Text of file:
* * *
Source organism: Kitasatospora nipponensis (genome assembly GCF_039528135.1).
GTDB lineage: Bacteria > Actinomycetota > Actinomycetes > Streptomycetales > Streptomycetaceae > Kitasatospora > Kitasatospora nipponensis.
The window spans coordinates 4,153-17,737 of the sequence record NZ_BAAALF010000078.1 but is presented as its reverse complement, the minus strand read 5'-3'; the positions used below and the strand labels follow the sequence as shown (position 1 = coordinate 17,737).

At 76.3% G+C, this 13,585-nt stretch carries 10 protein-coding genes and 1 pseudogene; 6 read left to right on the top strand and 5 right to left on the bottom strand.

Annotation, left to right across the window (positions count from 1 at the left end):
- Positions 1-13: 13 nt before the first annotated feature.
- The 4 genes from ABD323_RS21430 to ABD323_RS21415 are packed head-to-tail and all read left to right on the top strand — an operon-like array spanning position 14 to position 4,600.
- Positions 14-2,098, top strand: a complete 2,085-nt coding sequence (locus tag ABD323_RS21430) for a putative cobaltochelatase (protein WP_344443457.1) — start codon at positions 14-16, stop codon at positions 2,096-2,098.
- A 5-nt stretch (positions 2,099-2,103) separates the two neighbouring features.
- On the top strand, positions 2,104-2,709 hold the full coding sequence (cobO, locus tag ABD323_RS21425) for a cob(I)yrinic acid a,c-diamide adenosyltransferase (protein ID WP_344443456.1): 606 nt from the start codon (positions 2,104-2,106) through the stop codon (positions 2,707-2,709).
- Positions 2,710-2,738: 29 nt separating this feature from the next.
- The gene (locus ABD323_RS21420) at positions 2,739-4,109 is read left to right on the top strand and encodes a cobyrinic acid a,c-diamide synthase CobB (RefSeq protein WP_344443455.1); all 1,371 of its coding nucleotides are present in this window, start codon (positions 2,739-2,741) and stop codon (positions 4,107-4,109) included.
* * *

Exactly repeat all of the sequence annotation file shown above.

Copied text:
Source organism: Kitasatospora nipponensis (genome assembly GCF_039528135.1).
GTDB lineage: Bacteria > Actinomycetota > Actinomycetes > Streptomycetales > Streptomycetaceae > Kitasatospora > Kitasatospora nipponensis.
The window spans coordinates 4,153-17,737 of the sequence record NZ_BAAALF010000078.1 but is presented as its reverse complement, the minus strand read 5'-3'; the positions used below and the strand labels follow the sequence as shown (position 1 = coordinate 17,737).

At 76.3% G+C, this 13,585-nt stretch carries 10 protein-coding genes and 1 pseudogene; 6 read left to right on the top strand and 5 right to left on the bottom strand.

Annotation, left to right across the window (positions count from 1 at the left end):
- Positions 1-13: 13 nt before the first annotated feature.
- The 4 genes from ABD323_RS21430 to ABD323_RS21415 are packed head-to-tail and all read left to right on the top strand — an operon-like array spanning position 14 to position 4,600.
- Positions 14-2,098, top strand: a complete 2,085-nt coding sequence (locus tag ABD323_RS21430) for a putative cobaltochelatase (protein WP_344443457.1) — start codon at positions 14-16, stop codon at positions 2,096-2,098.
- A 5-nt stretch (positions 2,099-2,103) separates the two neighbouring features.
- On the top strand, positions 2,104-2,709 hold the full coding sequence (cobO, locus tag ABD323_RS21425) for a cob(I)yrinic acid a,c-diamide adenosyltransferase (protein ID WP_344443456.1): 606 nt from the start codon (positions 2,104-2,106) through the stop codon (positions 2,707-2,709).
- Positions 2,710-2,738: 29 nt separating this feature from the next.
- The gene (locus ABD323_RS21420) at positions 2,739-4,109 is read left to right on the top strand and encodes a cobyrinic acid a,c-diamide synthase CobB (RefSeq protein WP_344443455.1); all 1,371 of its coding nucleotides are present in this window, start codon (positions 2,739-2,741) and stop codon (positions 4,107-4,109) included.